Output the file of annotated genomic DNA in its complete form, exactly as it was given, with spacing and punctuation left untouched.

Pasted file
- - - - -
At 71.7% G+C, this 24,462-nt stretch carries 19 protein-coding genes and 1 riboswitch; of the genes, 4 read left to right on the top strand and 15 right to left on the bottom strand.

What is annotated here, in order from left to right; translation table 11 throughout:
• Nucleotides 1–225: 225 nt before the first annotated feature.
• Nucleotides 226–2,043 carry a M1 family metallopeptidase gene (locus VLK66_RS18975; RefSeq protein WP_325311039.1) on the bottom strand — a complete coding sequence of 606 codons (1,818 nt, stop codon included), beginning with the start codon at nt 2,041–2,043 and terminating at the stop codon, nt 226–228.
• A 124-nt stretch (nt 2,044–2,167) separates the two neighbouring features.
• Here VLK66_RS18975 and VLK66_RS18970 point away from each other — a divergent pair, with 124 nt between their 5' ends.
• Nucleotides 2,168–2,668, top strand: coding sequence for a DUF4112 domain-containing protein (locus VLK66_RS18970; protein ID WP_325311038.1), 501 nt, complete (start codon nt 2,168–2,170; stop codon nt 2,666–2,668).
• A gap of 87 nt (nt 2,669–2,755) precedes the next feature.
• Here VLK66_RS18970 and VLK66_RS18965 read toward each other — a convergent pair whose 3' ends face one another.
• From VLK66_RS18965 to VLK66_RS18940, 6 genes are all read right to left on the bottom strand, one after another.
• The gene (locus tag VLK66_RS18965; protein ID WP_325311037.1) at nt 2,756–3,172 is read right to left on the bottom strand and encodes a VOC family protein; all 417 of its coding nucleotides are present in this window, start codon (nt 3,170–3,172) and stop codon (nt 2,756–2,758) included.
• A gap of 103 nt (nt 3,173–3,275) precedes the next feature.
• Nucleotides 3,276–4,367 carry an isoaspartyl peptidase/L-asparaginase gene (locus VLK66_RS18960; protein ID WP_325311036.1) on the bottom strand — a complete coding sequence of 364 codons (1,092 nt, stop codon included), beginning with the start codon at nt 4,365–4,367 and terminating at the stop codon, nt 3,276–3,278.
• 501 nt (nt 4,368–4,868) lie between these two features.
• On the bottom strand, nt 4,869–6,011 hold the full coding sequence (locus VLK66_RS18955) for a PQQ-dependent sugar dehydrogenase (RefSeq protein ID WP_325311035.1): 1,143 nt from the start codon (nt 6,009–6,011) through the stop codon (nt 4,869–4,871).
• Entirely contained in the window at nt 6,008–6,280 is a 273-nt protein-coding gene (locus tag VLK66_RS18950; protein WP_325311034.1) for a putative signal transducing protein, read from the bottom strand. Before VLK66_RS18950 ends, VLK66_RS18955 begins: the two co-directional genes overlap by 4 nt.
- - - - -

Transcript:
At 71.7% G+C, this 24,462-nt stretch carries 19 protein-coding genes and 1 riboswitch; of the genes, 4 read left to right on the top strand and 15 right to left on the bottom strand.

What is annotated here, in order from left to right; translation table 11 throughout:
• Nucleotides 1–225: 225 nt before the first annotated feature.
• Nucleotides 226–2,043 carry a M1 family metallopeptidase gene (locus VLK66_RS18975; RefSeq protein WP_325311039.1) on the bottom strand — a complete coding sequence of 606 codons (1,818 nt, stop codon included), beginning with the start codon at nt 2,041–2,043 and terminating at the stop codon, nt 226–228.
• A 124-nt stretch (nt 2,044–2,167) separates the two neighbouring features.
• Here VLK66_RS18975 and VLK66_RS18970 point away from each other — a divergent pair, with 124 nt between their 5' ends.
• Nucleotides 2,168–2,668, top strand: coding sequence for a DUF4112 domain-containing protein (locus VLK66_RS18970; protein ID WP_325311038.1), 501 nt, complete (start codon nt 2,168–2,170; stop codon nt 2,666–2,668).
• A gap of 87 nt (nt 2,669–2,755) precedes the next feature.
• Here VLK66_RS18970 and VLK66_RS18965 read toward each other — a convergent pair whose 3' ends face one another.
• From VLK66_RS18965 to VLK66_RS18940, 6 genes are all read right to left on the bottom strand, one after another.
• The gene (locus tag VLK66_RS18965; protein ID WP_325311037.1) at nt 2,756–3,172 is read right to left on the bottom strand and encodes a VOC family protein; all 417 of its coding nucleotides are present in this window, start codon (nt 3,170–3,172) and stop codon (nt 2,756–2,758) included.
• A gap of 103 nt (nt 3,173–3,275) precedes the next feature.
• Nucleotides 3,276–4,367 carry an isoaspartyl peptidase/L-asparaginase gene (locus VLK66_RS18960; protein ID WP_325311036.1) on the bottom strand — a complete coding sequence of 364 codons (1,092 nt, stop codon included), beginning with the start codon at nt 4,365–4,367 and terminating at the stop codon, nt 3,276–3,278.
• 501 nt (nt 4,368–4,868) lie between these two features.
• On the bottom strand, nt 4,869–6,011 hold the full coding sequence (locus VLK66_RS18955) for a PQQ-dependent sugar dehydrogenase (RefSeq protein ID WP_325311035.1): 1,143 nt from the start codon (nt 6,009–6,011) through the stop codon (nt 4,869–4,871).
• Entirely contained in the window at nt 6,008–6,280 is a 273-nt protein-coding gene (locus tag VLK66_RS18950; protein WP_325311034.1) for a putative signal transducing protein, read from the bottom strand. Before VLK66_RS18950 ends, VLK66_RS18955 begins: the two co-directional genes overlap by 4 nt.